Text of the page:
Plant Attachments, Algae and Sunlight
Subject: Plant Attachments
> Does anyone now if there is some trace element that must be pr
> plants like Java moss, Java fern and Bolbitis to attach themselv
> driftwood? I have had several small aquariums were the plants w
> variety of surfaces from petrified wood to coconut shells and th
> the surface just as planned yet for some reason they refuse to d
> big show tank. I keep retying tufts of Java moss to my driftwoo
> cotton thread, yet as soon as the thread rots the moss floats aw
> help but think that this tank is somehow lacking a key ingredien
Are the plants growing well otherwise? If so, I wouldn't worry
about them. Tie them down with monofilament fishing line instead.
It can't be seen under water, and will not rot and let the plants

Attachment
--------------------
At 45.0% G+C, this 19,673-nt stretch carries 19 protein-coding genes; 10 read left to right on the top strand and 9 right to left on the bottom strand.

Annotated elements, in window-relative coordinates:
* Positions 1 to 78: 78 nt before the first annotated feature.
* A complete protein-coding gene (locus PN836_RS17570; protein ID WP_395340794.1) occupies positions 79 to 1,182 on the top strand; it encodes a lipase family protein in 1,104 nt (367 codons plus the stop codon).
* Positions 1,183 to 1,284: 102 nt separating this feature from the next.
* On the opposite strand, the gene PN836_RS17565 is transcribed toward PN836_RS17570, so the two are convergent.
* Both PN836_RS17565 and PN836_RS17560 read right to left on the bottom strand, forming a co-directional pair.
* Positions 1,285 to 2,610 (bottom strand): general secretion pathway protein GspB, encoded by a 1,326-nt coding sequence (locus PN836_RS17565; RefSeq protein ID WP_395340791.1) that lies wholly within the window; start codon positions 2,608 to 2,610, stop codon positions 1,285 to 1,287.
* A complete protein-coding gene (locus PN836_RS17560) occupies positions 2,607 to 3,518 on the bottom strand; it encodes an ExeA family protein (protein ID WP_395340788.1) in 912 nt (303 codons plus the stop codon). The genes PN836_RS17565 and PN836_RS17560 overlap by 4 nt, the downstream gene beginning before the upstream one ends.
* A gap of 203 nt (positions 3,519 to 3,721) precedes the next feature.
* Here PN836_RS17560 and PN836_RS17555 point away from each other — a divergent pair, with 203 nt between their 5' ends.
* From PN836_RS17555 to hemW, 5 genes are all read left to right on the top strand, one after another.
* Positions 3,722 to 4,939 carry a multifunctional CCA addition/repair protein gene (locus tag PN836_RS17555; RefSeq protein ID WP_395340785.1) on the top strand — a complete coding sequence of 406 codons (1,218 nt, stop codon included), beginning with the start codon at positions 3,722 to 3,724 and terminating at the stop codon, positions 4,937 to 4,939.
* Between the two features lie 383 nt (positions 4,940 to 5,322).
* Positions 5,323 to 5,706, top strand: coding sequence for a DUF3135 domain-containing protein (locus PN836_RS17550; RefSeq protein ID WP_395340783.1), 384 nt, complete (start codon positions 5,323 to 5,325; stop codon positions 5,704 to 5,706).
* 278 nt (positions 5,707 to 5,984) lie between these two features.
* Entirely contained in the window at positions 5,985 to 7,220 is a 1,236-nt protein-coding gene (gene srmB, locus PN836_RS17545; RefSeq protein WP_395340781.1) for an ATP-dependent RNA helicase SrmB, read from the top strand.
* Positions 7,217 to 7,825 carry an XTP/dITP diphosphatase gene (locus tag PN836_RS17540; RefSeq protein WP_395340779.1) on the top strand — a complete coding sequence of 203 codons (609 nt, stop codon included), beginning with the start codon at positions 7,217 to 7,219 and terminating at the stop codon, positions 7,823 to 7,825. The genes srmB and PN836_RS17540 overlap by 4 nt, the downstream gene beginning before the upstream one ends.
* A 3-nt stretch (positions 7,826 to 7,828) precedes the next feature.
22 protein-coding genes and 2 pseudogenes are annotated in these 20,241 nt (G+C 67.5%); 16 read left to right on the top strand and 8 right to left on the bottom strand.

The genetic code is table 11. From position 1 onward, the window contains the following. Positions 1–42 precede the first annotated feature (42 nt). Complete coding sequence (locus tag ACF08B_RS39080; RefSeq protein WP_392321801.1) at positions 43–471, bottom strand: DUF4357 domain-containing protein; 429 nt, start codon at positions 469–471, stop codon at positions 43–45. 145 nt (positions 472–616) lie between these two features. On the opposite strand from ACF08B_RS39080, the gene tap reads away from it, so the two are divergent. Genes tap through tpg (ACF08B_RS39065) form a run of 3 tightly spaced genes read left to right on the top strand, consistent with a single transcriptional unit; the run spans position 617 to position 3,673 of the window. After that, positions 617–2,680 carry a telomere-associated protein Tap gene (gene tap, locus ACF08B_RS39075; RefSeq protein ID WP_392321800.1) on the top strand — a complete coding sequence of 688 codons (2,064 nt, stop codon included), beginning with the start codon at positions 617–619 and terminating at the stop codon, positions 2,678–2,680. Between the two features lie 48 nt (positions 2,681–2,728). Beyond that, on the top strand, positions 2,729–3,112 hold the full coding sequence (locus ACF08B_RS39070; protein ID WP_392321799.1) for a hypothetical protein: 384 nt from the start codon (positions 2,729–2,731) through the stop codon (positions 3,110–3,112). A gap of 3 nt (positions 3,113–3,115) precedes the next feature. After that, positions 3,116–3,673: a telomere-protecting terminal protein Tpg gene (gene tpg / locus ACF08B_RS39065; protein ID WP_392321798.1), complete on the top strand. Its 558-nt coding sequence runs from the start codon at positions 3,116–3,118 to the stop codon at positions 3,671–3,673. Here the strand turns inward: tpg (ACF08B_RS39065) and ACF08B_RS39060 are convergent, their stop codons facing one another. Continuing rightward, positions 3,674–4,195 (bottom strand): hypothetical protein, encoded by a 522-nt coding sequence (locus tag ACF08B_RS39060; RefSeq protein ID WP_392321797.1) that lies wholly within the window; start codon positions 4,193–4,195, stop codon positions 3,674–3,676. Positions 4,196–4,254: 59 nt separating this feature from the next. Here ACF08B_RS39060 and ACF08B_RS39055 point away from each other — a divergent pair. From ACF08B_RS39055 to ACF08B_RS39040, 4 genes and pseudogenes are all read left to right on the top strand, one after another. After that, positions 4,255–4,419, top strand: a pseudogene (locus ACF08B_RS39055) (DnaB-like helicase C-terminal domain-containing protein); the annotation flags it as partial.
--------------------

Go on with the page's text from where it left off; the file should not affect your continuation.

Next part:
Subject: Re: Algae & sunlight
> I'm not sure that we should categorically say, however, that sun
> causes algae. We have a small tank in our office growing plants
> sunlight. There isn't an algae problem; the snails cope with wha
> the glass. I think sunlight can be tricky but can give you good
> I wish I had more sunlight but unfortunately I live in an apartm
> can't experiment as freely as I'd like.
> I'd be interested to hear how many folks have successfuly or uns
> experimented with using sunlight for aquatic plants. I suspect i
> than we might have thought.
I grow a variety of aquatic plants (submerged) in containers on
the windowsill. There are no fish in these containers because of
their small size. The plants get their nutrients from the soil in
the bottom of the containers. The windows face south, and in the
winter get direct sun for most of the day. I have no problem with
algae in any of these containers. It doesn't matter how much
light you apply, (either in intensity or duration) if the
nutrients are not available, algae can't grow. Algae is just
another plant, albeit one we'd rather avoid.<g>
Aquatic Gardeners Assoc.